Ask Mr. Pedometer and Friends…and Get a Flu Shot
September 25, 2019
Q: Mr. Pedometer, I’ve never gotten the flu, so why should I bother to stand in line to get a flu shot every year?
A: First of all, “the flu” takes on new forms each year, so the vaccine changes accordingly. You are very fortunate not have had the misery of flu symptoms, which can last for three weeks (and sometimes lead to hospitalization). However, getting the flu shot isn’t just about you: It’s about protecting others you come into contact with – especially the very young, the elderly, and those who have chronic health conditions. For these folks, the flu can mean the difference between life and death. The more of us who get the flu shot, the less dire their chances.“Complications of the flu can include bacterial pneumonia, ear infections, sinus infections, dehydration, and worsening of chronic medical conditions, such as congestive heart failure, asthma, or diabetes,” warns Kaiser Permanente health organization (www.kp.org)
They encourage everyone 6 month and older to get a flu shot every year, starting in September.
Their website notes that “vaccination is especially important for:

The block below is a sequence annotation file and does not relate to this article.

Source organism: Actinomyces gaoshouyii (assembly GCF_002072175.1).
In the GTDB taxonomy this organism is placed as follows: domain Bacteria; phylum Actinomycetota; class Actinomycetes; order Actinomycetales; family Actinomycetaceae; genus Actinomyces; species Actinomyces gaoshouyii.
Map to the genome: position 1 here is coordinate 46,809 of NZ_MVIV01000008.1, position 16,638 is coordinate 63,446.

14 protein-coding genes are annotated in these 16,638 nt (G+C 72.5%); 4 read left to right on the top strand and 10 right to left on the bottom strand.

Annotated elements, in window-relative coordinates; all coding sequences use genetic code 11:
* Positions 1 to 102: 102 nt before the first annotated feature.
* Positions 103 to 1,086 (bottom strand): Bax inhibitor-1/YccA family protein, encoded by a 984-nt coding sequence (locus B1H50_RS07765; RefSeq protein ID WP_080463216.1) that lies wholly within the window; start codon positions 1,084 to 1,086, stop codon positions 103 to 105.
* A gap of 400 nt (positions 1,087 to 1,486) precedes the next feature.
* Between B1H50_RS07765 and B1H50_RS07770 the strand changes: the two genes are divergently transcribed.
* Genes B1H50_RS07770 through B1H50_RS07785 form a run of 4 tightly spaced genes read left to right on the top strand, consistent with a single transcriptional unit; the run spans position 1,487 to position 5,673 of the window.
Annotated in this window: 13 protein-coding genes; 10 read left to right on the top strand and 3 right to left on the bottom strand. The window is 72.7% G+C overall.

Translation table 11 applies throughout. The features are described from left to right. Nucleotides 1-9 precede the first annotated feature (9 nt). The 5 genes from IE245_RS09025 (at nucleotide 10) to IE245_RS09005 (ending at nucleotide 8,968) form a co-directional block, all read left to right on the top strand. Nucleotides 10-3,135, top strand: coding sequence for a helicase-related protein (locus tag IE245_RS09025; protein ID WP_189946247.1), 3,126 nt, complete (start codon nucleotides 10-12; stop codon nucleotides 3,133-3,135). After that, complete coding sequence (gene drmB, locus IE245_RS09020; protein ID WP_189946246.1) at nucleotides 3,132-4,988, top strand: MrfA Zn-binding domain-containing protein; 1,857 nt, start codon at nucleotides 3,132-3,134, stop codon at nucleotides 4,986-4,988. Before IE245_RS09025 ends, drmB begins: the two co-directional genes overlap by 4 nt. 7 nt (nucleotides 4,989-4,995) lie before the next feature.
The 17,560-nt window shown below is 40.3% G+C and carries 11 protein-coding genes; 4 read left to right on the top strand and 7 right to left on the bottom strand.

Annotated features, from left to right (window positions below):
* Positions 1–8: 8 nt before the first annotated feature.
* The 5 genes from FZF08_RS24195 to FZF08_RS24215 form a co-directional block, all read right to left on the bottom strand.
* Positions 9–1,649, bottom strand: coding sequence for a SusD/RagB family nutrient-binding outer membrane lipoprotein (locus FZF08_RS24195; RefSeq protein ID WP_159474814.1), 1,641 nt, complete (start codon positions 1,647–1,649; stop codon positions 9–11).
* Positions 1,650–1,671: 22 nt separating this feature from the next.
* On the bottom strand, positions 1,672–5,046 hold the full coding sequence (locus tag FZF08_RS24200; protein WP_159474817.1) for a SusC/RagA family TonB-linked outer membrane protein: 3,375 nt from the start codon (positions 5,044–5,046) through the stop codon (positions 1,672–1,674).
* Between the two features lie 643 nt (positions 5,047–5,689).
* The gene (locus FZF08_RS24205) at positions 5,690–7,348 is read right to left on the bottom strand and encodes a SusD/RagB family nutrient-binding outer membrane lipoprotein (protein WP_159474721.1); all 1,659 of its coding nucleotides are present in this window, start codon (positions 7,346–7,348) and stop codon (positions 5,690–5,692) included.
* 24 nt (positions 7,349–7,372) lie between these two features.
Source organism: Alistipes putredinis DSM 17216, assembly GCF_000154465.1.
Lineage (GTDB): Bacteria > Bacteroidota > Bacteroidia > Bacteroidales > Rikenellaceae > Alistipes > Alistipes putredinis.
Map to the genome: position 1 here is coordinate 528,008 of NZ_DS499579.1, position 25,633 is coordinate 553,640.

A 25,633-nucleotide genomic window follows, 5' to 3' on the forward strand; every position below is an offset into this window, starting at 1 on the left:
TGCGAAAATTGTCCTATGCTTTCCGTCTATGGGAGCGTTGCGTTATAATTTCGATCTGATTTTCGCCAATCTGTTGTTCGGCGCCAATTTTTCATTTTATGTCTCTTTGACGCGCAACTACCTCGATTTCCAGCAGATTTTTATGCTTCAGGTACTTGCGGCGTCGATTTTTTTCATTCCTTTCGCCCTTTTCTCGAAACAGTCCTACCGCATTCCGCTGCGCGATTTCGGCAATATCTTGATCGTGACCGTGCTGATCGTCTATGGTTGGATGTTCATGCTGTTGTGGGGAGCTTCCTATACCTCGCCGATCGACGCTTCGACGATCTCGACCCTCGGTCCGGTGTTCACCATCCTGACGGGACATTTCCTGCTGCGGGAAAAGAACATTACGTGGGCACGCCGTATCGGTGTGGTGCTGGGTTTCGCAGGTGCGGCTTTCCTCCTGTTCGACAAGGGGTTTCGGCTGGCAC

People 50 years and older
Children 6 months through 4 years old
- Women who are or who will become pregnant during flu season
- People with chronic medical conditions or weakened immune systems
- People who live in nursing homes and other long-term care centers
- Health care workers
- People who live or care for anyone at high risk for flu-related complications.”
If you start experiencing a fever, cough, sore throat, body aches, headaches, chills, and fatigue, you may very well have the flu. “Make sure to:
- Get plenty of rest.
- Drink enough liquids.
- Stay home until fever-free for 24 hours.
Consult with your doctor before using over-the-counter products if you take medication for other conditions.
Follow dosage instructions listed on the product.”
Kaiser adds, “To avoid spreading illness:
Limit contact with others.
Wash your hands with soap often.
Cough and sneeze into your elbow or a tissue.”
Here’s wishing you a flu-free season between now and March!